By Rosy Rockets

piccadilly-e-a-dupont-2.jpgPiccadilly, 1929

No vision is more uplifting to one suffering a Depression than that of a woman gleefully bursting out of a corset, and the restoration of E.A. Dupont’s Piccadilly marks a timely burgeoning of the New Burlesque movement. Since the 90s women filmmakers, performers and cinema fans have been reviving the world of the burlesque, from Mary Harron and Guinevere Turner’s The Notorious Bettie Page to Dita von Teese’s live performances. It is an art form originally contrived to draw the male gaze, and yet to this day has always been very much a focus of dyke chic and women’s’ liberation. The women of the The Smoking Cabinet collective facilitate a multi-media celebration of this hitherto forgotten sensation. This month in Soho they will be screening Piccadilly, starring Anna May Wong whose career follows the burlesque woman’s tightrope strut down the line between empowerment and exploitation.

An accomplished and incorrigible actress, Wong repeatedly lost leading roles to Caucasian actresses in yellowface. It was Mary Pickford, for instance, who portrayed Madame Butterfly in 1915. Pickford’s husband, the radiantly beautiful Douglas Fairbanks Sr., cast Wong as a Mongol slave in his sorely overlooked Thief of Bagdad in 1924, and it was this brand of stereotype that consistently plagued Wong despite her widely recognised talent and charisma, and her fluency in English and German. Yellowface is a ridiculous branch of mummery which endured at least until the 70s, when Dr Who fell foul of Li Hsen Chang in The Talons of Weng-Chiang. This exemplified the many works of fiction that have perpetuated the myth of Chinese devils adding their opium niff to the London fog in the late 19th century. Rumour swelled the modest population of generally peaceful Limehouse Chinese into a malevolent throng bent on corrupting English maidens. The laundry business could be established even by a poor Chinaman with limited knowledge of the native tongue, which is why they became a cliché of film and music – such as George Formby’s Chinese Limehouse Laundry Blues.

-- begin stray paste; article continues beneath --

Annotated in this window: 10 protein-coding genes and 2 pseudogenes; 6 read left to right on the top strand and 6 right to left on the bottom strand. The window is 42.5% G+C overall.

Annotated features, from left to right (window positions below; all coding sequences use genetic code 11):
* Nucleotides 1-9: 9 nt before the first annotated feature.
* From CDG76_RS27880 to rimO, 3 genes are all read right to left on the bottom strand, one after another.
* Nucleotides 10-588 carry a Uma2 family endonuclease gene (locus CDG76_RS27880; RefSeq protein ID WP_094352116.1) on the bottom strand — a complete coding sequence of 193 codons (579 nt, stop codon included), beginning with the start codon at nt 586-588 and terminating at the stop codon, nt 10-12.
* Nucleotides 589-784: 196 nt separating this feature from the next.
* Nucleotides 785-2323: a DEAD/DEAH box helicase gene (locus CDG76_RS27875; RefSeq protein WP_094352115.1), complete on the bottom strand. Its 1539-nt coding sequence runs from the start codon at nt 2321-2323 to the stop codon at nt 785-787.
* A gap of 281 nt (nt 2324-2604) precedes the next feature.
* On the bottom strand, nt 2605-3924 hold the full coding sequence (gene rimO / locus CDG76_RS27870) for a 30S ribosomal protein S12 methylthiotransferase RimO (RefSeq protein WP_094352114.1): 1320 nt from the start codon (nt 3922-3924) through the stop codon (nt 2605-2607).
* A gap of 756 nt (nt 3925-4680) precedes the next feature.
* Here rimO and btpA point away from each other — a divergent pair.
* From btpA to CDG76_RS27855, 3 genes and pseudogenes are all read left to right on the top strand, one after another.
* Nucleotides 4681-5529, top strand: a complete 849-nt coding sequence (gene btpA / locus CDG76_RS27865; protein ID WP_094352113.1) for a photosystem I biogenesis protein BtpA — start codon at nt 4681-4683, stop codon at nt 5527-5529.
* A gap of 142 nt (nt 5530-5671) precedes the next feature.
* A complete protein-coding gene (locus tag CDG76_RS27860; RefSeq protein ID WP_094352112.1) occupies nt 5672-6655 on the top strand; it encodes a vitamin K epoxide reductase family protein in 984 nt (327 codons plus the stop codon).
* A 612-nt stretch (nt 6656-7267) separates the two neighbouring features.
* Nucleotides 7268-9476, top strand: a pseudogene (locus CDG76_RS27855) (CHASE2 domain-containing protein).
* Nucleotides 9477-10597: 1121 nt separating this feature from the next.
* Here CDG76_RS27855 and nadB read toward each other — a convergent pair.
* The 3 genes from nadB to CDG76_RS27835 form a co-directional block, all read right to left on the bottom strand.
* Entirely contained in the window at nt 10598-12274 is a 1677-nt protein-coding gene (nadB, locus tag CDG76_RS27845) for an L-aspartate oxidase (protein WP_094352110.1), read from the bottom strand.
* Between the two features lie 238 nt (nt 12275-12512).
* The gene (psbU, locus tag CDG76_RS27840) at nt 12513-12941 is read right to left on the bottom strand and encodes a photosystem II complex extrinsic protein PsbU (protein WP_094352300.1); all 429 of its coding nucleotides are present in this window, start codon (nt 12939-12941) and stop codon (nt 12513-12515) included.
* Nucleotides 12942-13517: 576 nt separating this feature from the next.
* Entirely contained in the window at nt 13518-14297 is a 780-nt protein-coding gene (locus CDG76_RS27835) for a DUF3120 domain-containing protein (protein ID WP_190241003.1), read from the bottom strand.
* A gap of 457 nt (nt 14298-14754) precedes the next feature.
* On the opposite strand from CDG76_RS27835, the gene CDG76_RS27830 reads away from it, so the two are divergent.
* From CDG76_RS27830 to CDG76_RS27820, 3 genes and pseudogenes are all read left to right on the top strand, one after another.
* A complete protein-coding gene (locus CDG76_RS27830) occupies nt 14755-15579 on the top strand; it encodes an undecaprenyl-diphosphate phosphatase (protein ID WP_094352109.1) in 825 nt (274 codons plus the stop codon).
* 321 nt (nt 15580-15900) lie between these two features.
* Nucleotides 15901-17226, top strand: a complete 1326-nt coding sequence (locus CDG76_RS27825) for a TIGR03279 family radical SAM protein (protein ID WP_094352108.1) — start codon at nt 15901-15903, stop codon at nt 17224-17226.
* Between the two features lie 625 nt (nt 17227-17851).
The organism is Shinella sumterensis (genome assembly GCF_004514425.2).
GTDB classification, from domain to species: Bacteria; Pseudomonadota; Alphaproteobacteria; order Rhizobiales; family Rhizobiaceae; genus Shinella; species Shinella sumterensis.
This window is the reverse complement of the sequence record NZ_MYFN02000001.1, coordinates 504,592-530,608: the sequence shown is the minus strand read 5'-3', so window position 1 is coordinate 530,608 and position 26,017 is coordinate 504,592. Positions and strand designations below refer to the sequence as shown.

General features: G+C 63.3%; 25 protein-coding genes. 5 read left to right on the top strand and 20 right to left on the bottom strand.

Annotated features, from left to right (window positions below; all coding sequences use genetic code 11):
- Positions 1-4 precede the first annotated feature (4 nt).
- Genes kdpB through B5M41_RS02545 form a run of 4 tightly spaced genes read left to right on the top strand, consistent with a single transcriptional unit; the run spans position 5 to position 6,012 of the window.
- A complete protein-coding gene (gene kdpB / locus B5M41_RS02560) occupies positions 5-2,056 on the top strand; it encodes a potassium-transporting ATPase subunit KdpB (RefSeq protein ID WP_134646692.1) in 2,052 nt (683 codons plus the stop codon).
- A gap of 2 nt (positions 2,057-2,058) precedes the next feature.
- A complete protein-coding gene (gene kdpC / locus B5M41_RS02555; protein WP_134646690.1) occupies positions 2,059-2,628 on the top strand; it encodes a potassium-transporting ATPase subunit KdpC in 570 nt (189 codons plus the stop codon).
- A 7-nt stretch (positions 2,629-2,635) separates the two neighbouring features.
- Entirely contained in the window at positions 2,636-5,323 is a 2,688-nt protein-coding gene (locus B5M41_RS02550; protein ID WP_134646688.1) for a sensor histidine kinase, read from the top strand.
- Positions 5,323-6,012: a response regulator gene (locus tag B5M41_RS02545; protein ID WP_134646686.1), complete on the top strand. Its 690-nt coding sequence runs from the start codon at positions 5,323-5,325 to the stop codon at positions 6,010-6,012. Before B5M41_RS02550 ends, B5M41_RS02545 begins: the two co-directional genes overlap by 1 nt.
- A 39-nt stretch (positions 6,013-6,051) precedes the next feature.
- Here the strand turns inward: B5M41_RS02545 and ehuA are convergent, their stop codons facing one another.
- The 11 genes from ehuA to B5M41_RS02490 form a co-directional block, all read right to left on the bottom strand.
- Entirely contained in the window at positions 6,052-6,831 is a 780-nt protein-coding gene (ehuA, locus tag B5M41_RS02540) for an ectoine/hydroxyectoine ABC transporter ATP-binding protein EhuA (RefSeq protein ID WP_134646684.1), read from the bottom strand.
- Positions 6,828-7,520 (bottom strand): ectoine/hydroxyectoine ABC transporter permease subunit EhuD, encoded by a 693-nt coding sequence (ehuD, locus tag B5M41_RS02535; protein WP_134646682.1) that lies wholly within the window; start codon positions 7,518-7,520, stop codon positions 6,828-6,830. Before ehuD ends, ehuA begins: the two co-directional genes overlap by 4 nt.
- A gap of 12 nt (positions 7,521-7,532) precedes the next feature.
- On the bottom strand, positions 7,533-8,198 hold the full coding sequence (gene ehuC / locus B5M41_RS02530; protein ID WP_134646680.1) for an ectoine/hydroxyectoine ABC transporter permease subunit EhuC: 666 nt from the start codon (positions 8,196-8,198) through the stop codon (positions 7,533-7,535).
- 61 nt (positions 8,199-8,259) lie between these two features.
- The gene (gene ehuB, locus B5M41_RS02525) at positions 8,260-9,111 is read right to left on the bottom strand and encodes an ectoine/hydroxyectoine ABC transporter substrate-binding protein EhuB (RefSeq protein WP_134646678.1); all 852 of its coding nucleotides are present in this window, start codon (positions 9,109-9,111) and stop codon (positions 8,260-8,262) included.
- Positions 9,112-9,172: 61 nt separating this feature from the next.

Piccadilly is swathed in pulp film noir imagery and yet the Chinese scullery maid’s rite of passage depicted in the first two acts follows the Cinderella trope, and so “the kitchen is the kitchen and the scullery is the scullery”. The maid Shosho (played by Wong) at the Piccadilly club must not disrupt the running of the kitchen by dancing on the table. She must not steal a white woman’s lover, especially when the lover is her own employer. And yet she does, and thus the story begins with dirty plate leading to dirty laundry.